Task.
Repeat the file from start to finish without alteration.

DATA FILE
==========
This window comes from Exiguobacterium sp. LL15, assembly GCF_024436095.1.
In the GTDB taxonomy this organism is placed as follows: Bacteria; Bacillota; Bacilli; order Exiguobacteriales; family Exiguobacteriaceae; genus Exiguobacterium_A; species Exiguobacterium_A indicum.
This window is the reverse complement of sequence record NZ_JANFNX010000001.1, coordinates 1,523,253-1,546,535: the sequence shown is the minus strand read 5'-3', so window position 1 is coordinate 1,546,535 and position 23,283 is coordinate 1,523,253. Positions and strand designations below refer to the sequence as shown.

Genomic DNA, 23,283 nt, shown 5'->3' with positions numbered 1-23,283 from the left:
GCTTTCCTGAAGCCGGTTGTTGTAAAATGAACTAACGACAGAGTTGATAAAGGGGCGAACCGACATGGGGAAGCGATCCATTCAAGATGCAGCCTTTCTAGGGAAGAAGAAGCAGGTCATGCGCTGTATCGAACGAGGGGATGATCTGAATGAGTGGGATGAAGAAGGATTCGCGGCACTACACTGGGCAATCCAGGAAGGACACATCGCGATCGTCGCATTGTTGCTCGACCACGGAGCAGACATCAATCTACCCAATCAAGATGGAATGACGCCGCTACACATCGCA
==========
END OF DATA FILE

This window comes from Exiguobacterium sp. LL15, assembly GCF_024436095.1.
In the GTDB taxonomy this organism is placed as follows: Bacteria; Bacillota; Bacilli; order Exiguobacteriales; family Exiguobacteriaceae; genus Exiguobacterium_A; species Exiguobacterium_A indicum.
This window is the reverse complement of sequence record NZ_JANFNX010000001.1, coordinates 1,523,253-1,546,535: the sequence shown is the minus strand read 5'-3', so window position 1 is coordinate 1,546,535 and position 23,283 is coordinate 1,523,253. Positions and strand designations below refer to the sequence as shown.

Genomic DNA, 23,283 nt, shown 5'->3' with positions numbered 1-23,283 from the left:
GCTTTCCTGAAGCCGGTTGTTGTAAAATGAACTAACGACAGAGTTGATAAAGGGGCGAACCGACATGGGGAAGCGATCCATTCAAGATGCAGCCTTTCTAGGGAAGAAGAAGCAGGTCATGCGCTGTATCGAACGAGGGGATGATCTGAATGAGTGGGATGAAGAAGGATTCGCGGCACTACACTGGGCAATCCAGGAAGGACACATCGCGATCGTCGCATTGTTGCTCGACCACGGAGCAGACATCAATCTACCCAATCAAGATGGAATGACGCCGCTACACATCGCA